How to fix scratched and foggy headlights…
Have you arrived here looking for advice about how to restore foggy, cloudy or scratched headlights? Look no further, because all you probably need to know is right here! Scroll down if you want to dive into what your options are to repair your headlights. If it’s products you’re looking for, we have a product review page. But if you’d like a bit more background, why not start here:
Why do I need to worry about my headlights?
For most vehicles these days the design of exterior lighting is an important factor in the overall appearance of the car. Engineers spent thousands of hours perfecting the appearance and performance of those headlights. They are just expected to work, and so long as we keep them clean, give them a wash and a wipe now and again, or use the inbuilt wash and wipe systems, that’s about as far as it goes for most of us owners.
If we bought a used car, no doubt we were careful to check the condition of the paintwork, the bodywork, the interior, the mechanicals. But how much time did we spend examining the headlights? Not much I’d be willing to bet.
And yet, when you think about, the performance of our car’s illumination system is absolutely critical for safe driving at night, which most of us do for a good proportion of our time behind the wheel.
Have you ever noticed how difficult it can be driving with dirty headlights? It’s stressful, and because dirt builds up slowly over time, you may not notice it at first, but eventually you find yourself straining to see what’s ahead. And the penny drops, and you realize the headlights need a clean.
Eventually cleaning isn’t enough!
After a while the cleaning doesn’t do as good a job as it used to – and the reason – here’s the shock news – modern headlights use materials that are more susceptible to permanent deterioration than their more ancient glass counterparts!
Sometimes progress comes with a downside – and here’s the downside for most of the headlights you’ll see on every street: modern plastic materials are less rugged than the glass materials they replaced.
Do you have yellow headlights? Foggy headlights? Then you’ll need an effective headlight restorer!
Here’s the reason. Modern headlights are usually made with polycarbonate materials which have the following characteristics:
- It is inherently are more susceptible to microscratches, scrapes and grazes than glass, which results in a dull surface tending to scatter light instead of allowing it to pass through as a clean beam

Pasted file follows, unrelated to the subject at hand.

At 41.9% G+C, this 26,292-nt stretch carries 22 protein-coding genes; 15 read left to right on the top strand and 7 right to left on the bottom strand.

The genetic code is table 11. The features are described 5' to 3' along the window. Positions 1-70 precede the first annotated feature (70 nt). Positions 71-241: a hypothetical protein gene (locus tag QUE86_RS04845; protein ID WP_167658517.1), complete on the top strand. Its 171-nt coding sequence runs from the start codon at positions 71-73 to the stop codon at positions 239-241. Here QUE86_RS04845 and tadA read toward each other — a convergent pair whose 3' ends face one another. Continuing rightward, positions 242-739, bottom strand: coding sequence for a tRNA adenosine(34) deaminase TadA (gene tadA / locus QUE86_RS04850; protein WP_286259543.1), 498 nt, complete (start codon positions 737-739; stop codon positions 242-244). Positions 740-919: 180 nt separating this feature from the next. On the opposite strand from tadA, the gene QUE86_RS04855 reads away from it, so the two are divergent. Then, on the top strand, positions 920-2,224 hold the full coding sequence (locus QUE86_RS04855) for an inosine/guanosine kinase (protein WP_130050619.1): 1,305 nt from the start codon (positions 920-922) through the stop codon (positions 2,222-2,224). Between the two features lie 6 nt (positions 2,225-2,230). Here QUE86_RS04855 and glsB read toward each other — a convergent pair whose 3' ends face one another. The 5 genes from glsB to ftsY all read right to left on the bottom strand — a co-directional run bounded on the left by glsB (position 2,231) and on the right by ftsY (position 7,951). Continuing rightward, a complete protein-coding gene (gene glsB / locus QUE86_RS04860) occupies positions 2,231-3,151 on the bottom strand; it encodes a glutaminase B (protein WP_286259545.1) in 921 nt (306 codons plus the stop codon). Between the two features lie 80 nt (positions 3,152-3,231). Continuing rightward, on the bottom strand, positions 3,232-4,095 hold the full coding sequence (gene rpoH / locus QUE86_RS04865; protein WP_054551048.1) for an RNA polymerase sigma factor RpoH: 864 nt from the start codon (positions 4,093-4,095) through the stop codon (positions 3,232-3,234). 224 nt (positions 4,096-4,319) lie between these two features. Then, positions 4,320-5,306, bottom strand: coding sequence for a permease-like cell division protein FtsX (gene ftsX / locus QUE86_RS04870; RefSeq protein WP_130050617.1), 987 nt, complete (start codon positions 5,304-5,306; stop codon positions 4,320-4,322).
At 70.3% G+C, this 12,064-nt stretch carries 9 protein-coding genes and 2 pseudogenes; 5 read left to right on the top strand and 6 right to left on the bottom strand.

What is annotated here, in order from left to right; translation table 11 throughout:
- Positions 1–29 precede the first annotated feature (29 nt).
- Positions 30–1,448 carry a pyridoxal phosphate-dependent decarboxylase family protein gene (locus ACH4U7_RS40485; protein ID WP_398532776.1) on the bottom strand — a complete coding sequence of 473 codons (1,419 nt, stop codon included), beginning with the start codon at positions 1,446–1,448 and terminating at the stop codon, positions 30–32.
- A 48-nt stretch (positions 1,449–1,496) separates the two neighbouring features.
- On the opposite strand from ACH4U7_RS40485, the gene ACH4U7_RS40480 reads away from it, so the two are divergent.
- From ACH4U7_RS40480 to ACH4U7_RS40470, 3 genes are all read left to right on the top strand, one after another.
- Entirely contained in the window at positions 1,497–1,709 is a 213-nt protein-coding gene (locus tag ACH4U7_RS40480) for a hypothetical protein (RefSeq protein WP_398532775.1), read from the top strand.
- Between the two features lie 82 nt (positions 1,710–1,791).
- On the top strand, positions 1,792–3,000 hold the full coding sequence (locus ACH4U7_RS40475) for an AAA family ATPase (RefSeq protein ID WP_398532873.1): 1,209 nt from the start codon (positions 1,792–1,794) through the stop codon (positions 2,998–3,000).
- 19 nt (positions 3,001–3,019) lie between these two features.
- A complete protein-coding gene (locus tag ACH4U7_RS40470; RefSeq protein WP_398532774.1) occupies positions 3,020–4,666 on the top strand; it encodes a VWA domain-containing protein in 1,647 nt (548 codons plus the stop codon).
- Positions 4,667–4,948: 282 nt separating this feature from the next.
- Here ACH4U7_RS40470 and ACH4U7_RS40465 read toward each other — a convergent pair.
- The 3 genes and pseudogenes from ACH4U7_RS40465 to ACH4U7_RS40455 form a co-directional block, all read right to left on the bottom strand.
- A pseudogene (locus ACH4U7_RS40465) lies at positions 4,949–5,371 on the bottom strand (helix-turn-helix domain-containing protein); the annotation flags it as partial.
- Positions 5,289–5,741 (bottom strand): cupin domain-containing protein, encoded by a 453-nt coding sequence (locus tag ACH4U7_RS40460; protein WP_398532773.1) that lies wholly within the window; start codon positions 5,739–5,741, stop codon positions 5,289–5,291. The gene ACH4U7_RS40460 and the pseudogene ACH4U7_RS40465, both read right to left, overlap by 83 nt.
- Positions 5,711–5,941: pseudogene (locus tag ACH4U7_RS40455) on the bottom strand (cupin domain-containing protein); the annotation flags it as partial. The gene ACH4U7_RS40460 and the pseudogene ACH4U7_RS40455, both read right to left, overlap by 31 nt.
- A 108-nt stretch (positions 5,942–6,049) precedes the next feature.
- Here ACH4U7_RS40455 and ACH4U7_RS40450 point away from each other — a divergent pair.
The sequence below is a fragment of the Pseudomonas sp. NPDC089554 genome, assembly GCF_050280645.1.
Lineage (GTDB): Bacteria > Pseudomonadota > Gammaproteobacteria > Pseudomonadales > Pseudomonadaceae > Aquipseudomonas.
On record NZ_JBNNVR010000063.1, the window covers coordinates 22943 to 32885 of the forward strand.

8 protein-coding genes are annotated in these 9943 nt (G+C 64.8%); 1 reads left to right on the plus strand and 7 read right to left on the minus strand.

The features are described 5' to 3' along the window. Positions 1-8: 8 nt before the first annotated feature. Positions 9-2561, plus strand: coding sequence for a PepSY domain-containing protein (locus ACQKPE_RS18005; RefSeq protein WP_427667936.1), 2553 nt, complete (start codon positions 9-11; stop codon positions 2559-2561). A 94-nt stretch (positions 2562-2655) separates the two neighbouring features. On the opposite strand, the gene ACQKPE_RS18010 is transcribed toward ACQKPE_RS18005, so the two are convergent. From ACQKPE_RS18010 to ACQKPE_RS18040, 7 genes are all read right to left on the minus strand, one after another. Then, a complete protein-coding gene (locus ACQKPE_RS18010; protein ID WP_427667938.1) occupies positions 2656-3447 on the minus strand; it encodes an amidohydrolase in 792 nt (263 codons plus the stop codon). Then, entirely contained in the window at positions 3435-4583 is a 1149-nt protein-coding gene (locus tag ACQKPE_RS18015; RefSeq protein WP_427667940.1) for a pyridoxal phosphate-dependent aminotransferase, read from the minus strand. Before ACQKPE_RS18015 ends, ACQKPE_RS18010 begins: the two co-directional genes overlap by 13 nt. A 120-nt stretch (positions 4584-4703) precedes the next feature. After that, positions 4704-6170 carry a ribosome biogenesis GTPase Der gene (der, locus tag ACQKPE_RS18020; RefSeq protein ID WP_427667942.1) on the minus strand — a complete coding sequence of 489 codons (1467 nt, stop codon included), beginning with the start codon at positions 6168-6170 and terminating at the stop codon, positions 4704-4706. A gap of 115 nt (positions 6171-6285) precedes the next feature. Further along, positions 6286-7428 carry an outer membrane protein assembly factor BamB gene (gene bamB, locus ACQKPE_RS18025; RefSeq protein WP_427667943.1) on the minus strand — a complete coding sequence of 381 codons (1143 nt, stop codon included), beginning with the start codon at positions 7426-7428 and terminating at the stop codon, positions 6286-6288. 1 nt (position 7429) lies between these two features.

- That roughened surface means that bug and road tar residue sticks like glue, so it gets dirtier easier, and it’s harder to clean
- Its chemical composition is changed by the effect of ultraviolet light from the sun, resulting in yellowing and hazing.
Consider the implications of less than effective illumination at night. Quite apart from the fatigue it causes, those cloudy headlights are increasing your risk of an accident with serious implications for you, your passengers and others. It has been estimated that up to 90% of the headlight bulb\’s light energy is scattered and/or absorbed by badly fogged headlights, so it’s worth checking them from time to time.
So do I need to restore my headlights?
Well you certainly need to act. But don’t worry – in this blog we’ll look at lots of options, showing you:
- how to clean a headlight lens
- methods of lens polishing and headlight polishing that use materials you can find around the home
- headlight lens restorer kits and methods
- ways to slow down the deterioration so that yellow headlights and foggy headlights become a thing of the past
Let’s get started:
First of all – is there a correct way to clean a headlight lens? Surely there’s not much to it? Well, it’s surprising how easy it is to get this wrong, with bad consequences for the long-term clarity of your lenses.
You will need:
- Two soft sponges or microfiber cloths that have not been used for dirty work!
- A bucket of warm soapy water (use you favourite car shampoo if you wish)
- A bucket of warm CLEAN water
- Car wax, or a can of silicone furniture polish
- Kitchen gloves
- Ten minutes maximum
Here’s how to clean headlights the gentle way:
- Lightly wash the headlights with the sponge and soapy water, turning regularly. The idea is to avoid dragging grit across the surface of the lens, but to remove it. So don’t rub hard and use PLENTY of water.
- If you still have insect remains on the plastic, then you may need something more aggressive. There are proprietary materials in any car accessory store, but methylated spirits/rubbing alcohol or vinegar also work well.
- DO NOT USE OTHER SOLVENTS LIKE DRY CLEANING FLUID – YOU MAY IRREPARABLY DAMAGE THE PLASTIC, and YOUR KITCHEN GLOVES MAY NOT OFFER PROTECTION! Be very careful handling alcohol and be sure to wear your gloves. KEEP AWAY FROM NAKED FLAMES! This is not a good time to light up a cigarette!
- When the lens is clean, use another clean cloth or sponge dipped in the clean water to wash the soapy water off. Again, be gentle – don’t rub hard.
- Dry the lens with a paper towel taking care not to rub because some cheap paper can be quite abrasive with embedded wood particles.
- Use the car polish or furniture polish according to the instructions to get a really shiny finish. This last step isn’t mandatory, but you will find that the build up of dirt is reduced with a good quality polish meaning your lenses stay cleaner for longer, and are easier to clean when they eventually need it.
Having done all that, do you still need a headlight restorer?
If the answer is: my headlights are still misty or yellow, then you need to do some more work.
But it will be worth it, so hang on in there!
How to restore misty, crazed, yellow or fogged-up headlights – READ ON…